When you update your PC from an existing Windows installation, the old files remain on your hard drive. They are saved there instead of being overwritten because something might go wrong during the update installation, or because you might want to roll your PC back to a previous installation if you aren't happy with the new stuff.
If, however, the update to Windows 10 goes smoothly, and you're sure you don't want to return to a previous version of Windows, you can delete those old installation files to free up space on your hard drive. This is especially important for anyone using a device with a smaller solid-state drive (SSD).
Although removing old Windows installation files won't harm your PC, it's always a good idea to back everything up in case something goes wrong. Once you're sure you're completely satisfied with the Creators Update, this guide can help free up space on your hard drive.
How to delete old Windows installation files
Removing old Windows installation files can't be done by simply selecting them and moving them to the Recycle Bin. You have to use Disk Cleanup, but luckily the process is simple and won't take long.
- Right-click the Start button.
- Click Search.
- Type Disk Cleanup.
- Right-click Disk Cleanup.
- Click Run as administrator.
- Click the dropdown arrow below Drives.
- Click the drive that holds your Windows installation. If you only have one drive in your PC, this selection window will not appear; your C: drive will automatically be selected.
- Click OK.
- Click the checkbox next to Previous Windows installation(s) so that a checkmark appears.
- Click the checkbox next to any other options to select or deselect whether or not they're also removed. You might also want to choose to remove the following options:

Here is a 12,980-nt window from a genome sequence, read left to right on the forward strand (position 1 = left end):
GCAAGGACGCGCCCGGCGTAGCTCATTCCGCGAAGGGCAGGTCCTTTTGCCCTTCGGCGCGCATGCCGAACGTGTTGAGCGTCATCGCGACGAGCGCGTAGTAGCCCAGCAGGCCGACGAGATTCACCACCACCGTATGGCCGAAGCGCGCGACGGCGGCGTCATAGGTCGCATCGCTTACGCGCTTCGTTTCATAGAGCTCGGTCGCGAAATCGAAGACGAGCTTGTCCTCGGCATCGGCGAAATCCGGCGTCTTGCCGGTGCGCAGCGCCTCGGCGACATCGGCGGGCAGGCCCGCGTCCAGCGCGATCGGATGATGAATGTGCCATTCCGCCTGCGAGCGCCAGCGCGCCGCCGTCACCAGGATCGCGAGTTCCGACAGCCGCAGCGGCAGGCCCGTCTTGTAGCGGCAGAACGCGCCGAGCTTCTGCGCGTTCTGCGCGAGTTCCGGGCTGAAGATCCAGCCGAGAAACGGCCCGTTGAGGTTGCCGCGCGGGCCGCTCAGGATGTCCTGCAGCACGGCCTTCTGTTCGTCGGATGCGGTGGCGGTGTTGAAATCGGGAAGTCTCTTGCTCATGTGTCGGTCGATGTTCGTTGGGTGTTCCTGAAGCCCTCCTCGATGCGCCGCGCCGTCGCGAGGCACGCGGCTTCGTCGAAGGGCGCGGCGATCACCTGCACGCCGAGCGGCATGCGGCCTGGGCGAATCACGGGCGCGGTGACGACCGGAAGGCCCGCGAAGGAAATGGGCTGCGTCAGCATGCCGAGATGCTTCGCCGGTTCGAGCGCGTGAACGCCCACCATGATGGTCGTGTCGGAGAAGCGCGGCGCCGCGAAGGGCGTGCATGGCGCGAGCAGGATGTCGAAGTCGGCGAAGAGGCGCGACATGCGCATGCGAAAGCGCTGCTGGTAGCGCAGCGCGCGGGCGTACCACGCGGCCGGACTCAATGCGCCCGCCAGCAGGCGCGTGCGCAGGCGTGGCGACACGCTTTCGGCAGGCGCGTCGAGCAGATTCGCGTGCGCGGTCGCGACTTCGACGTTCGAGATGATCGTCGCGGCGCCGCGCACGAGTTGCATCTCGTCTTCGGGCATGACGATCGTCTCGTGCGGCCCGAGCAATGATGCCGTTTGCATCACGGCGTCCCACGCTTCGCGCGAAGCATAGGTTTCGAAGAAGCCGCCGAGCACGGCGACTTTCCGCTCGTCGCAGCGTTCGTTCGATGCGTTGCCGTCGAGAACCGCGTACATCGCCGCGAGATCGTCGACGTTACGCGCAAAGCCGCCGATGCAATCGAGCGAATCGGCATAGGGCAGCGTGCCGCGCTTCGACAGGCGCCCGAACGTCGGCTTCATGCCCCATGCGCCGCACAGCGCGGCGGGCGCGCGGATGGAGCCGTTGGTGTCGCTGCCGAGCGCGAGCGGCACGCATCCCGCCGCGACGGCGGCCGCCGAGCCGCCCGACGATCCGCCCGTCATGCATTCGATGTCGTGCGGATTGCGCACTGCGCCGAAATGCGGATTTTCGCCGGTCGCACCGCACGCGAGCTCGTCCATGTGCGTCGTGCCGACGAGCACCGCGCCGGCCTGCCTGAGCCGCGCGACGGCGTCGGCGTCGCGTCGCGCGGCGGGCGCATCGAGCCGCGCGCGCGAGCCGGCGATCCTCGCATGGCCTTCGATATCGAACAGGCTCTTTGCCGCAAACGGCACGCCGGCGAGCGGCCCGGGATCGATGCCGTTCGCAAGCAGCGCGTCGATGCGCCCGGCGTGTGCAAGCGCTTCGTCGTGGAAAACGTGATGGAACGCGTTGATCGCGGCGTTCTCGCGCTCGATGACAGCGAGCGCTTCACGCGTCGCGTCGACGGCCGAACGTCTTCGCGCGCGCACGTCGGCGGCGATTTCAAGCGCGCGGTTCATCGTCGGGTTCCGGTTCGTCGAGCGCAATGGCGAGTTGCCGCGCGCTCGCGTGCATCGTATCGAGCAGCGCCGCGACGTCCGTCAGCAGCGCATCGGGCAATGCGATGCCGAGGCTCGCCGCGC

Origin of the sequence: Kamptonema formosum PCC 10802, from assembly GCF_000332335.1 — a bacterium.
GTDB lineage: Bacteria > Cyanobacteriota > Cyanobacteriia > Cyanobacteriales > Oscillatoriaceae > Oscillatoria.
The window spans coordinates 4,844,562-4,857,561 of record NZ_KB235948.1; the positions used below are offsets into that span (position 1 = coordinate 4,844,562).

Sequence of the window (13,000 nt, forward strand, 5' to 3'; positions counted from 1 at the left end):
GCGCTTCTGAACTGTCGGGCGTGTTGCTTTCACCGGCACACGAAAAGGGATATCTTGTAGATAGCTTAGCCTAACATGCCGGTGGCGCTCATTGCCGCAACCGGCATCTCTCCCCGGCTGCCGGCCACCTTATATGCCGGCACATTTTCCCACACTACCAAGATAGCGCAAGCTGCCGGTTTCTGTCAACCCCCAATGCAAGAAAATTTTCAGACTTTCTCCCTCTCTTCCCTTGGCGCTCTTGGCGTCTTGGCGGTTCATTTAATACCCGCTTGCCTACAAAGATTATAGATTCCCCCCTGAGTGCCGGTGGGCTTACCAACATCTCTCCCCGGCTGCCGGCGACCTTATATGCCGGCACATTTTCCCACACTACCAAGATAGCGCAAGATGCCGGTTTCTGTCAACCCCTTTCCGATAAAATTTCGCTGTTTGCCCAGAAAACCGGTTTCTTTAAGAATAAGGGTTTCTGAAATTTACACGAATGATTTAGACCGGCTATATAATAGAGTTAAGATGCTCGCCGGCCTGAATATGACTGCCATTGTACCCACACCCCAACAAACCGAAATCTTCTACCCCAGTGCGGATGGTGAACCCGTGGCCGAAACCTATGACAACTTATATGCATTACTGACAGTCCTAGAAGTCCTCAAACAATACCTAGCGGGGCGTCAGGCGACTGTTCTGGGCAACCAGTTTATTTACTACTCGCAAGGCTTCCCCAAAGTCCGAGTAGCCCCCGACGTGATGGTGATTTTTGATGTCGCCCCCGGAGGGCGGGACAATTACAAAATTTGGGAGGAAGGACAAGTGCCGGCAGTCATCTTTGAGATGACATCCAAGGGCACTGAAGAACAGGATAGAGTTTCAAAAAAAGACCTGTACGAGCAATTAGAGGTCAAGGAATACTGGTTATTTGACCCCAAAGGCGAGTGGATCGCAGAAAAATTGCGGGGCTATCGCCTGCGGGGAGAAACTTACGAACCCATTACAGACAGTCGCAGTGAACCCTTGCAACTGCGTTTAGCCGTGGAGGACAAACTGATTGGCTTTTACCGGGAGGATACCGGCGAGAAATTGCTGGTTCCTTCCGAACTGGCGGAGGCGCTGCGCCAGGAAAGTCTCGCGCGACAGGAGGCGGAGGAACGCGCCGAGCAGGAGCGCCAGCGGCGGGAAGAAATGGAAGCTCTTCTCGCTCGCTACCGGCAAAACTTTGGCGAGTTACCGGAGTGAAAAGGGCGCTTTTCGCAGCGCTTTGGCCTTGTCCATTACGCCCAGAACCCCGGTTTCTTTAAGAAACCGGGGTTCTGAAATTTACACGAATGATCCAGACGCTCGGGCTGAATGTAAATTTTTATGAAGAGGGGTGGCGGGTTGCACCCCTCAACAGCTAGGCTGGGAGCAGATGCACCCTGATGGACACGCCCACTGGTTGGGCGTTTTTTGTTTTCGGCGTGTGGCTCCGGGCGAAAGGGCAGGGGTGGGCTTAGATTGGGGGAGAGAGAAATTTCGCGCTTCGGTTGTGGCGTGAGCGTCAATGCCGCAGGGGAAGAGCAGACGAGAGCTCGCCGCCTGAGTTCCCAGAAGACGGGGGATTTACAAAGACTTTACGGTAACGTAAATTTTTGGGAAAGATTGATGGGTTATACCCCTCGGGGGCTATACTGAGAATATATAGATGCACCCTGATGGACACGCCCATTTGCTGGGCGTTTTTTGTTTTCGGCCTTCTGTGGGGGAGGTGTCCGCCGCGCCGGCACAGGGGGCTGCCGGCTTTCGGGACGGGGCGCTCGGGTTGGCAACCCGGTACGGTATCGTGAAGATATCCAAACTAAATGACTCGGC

- Temporary Windows installation files.
- Windows upgrade log files.
- Click OK.
- Click Delete Files.
Once the old installation files are removed, you won't be able to roll back to a previous version of Windows. Unless you have a secondary backup that you can restore from, you'll have to do a clean install of Windows to return to a previous state. So make sure you're really ready before you remove the old files.
Don't forget to create a backup of your data whenever you can. To help, we created a guide featuring a bunch of different ways to accomplish this. If you'd like more information on the latest Windows 10 update, the Creators Update, be sure to check out our Senior Editor Zac Bowden's definitive review.
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Cale Hunt is formerly a Senior Editor at Windows Central. He focuses mainly on laptop reviews, news, and accessory coverage. He's been reviewing laptops and accessories full-time since 2016, with hundreds of reviews published for Windows Central. He is an avid PC gamer and multi-platform user, and spends most of his time either tinkering with or writing about tech.